A musical judge will rule on who wrote Procul [sic]
Harum’s greatest hit
THE tune is unmistakeable and its lyrics have baffled listeners for 40 years, but yesterday A Whiter Shade of Pale came under legal scrutiny for the first time from the Chancery Division’s most musical judge.
It was not the words of Procul [sic] Harum’s
1967 hit that Mr Justice Blackburne was attempting to unravel, but the
melody — or more accurately who wrote the variation on themes by J.S. Bach.
A computer programmer from Croydon claims that he was instrumental in the creation of one of the most successful songs in British musical history — and wants a share of the royalties — a claim denied by Gary Brooker, leader of the band.
Matthew Fisher, 60, a former member of the band, took to the electric keyboard in a corner of Court 56 under the attentive ears of Mr Justice Blackburne, who studied music and law at Cambridge, to prove his claims that the Bach-inspired organ embellishment that made the song a worldwide hit was, in fact, his own idea.
The proceedings began when Mr Fisher’s barrister, Iain Purvis, QC, keen to avoid what was tactfully referred to as a “ ‘What is the Beatles?’ moment”, asked Mr Blackburne if he was familiar with the band whose hit became synomous with sixties hedonism.
“I am of that age, yes,” the judge replied. He added that his familiarity with one of the defining sounds of the Sixties would be growing, as an organ had been installed in his private quarters. “It may be that at some stage, after hours, I may want to work through the sheet-music evidence,” he said. “The natural thing to do is to play it to myself.”
If the court upholds Mr Fisher’s claims that he deserves a co-writing credit, he could be entitled to more than £1 million in royalties for the song, which has sold 10 million copies worldwide. Mr Brooker — the band’s singer and keyboard player, who is credited with writing the music, (a fellow band-member, Keith Reid, was responsible for the lyrics) — strongly contests the claim, saying that Mr Fisher’s contribution was limited to that of an accompanist.
Sitting just feet away from both men, Mr Fisher demonstrated, bar by bar, how he said he had developed the signature Hammond organ solo and melodies. A classically trained musician, Mr Fisher left the band two years after the song was released. He decided that life on the road supporting Jimi Hendrix was not for him.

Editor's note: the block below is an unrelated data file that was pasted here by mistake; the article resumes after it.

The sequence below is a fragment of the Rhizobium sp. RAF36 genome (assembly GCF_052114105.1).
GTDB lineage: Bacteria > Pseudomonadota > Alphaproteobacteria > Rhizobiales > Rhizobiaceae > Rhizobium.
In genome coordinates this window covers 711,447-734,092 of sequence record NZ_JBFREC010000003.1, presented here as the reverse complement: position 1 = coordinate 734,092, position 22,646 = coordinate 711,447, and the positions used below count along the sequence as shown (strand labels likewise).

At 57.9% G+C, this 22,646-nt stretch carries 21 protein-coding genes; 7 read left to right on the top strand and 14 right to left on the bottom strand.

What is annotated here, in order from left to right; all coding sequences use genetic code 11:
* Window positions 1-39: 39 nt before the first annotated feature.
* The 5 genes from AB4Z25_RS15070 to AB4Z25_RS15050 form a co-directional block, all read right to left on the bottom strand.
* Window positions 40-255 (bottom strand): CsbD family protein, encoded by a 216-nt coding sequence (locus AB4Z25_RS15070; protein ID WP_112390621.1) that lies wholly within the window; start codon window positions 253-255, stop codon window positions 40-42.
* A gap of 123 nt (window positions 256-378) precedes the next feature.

Yesterday Mr Fisher told the court how he used his enthusiasm for Bach and compositions known as Air on a G-string and Sleepers Awake! to embellish the melody.
Anticipating the distinctive lyrics of “skipping light fandangos” and “sixteen vestal virgins”, Mr Fisher gave the court a brief lesson in classical music theory as he described how he developed his own solo and modified the melody to add to the original music written by Mr Brooker.
He said: “How did they get there if it wasn’t for me? I finished that organ solo at home, partly from ideas floating around in my head, and partly from rehearsals, whereas the organ melody arose purely from rehearsals.
“This was a song not for people who are used to listening to Schubert and Benjamin Britten, but intended for the man in the street. We didn’t want it too adventurous or avant-garde.”
Referring to one particular sequence as he tapped his feet in time on the green courtroom carpet, he said: “I was really very pleased I thought of that. It worked really nicely.”
His claim is based mainly on the contribution of the organ solo, which forms the introduction of the song and is repeated between verses. He also claims that he made chord changes to the original Brooker sequence, and developed a counterpoint to the melody.
Mr Brooker and Mr Reid met Mr Fisher in 1967, when they responded to his advertisement in Melody Maker, offering his skills as a Hammond organ player. After successfully auditioning at his mother’s house, they rehearsed material that the two men had written. It is the extent to which Mr Fisher was solely responsible for the organ elements that appeared on the recording released as a single in May, 1967, which is contentious.
Mr Fisher said: “There’s always been tension between me and Gary. The whole question of A Whiter Shade of Pale has always been there. It’s like walking into the room and seeing a dead person. He knew it was there, I knew it was there but nobody mentioned it. There was a lot of subconscious anger.”
Mr Purvis said that the 38-year delay in making a formal legal claim was
because Mr Fisher was unaware of his legal entitlement.
Mr Purvis said: “We are dealing with one of the most successful pop songs ever written by British artists.”
The hearing continues.
Man in the Middle
• Now 61, Mr Justice Blackburne is young enough to have enjoyed the Procol Harum hit in 1967
• He studied music and law at Magdalene College, Cambridge
• He handled the battle between Simon Fuller, former Spice Girls manager and Pop Idol creator, and Simon Cowell, creator of The X Factor
• He joined the High Court bench in 1993 and sits in the Chancery Division
• He was the judge in a claim by the Prince of Wales against the Mail on Sunday over its publication of extracts from his journal about the British handover of Hong Kong in 1997
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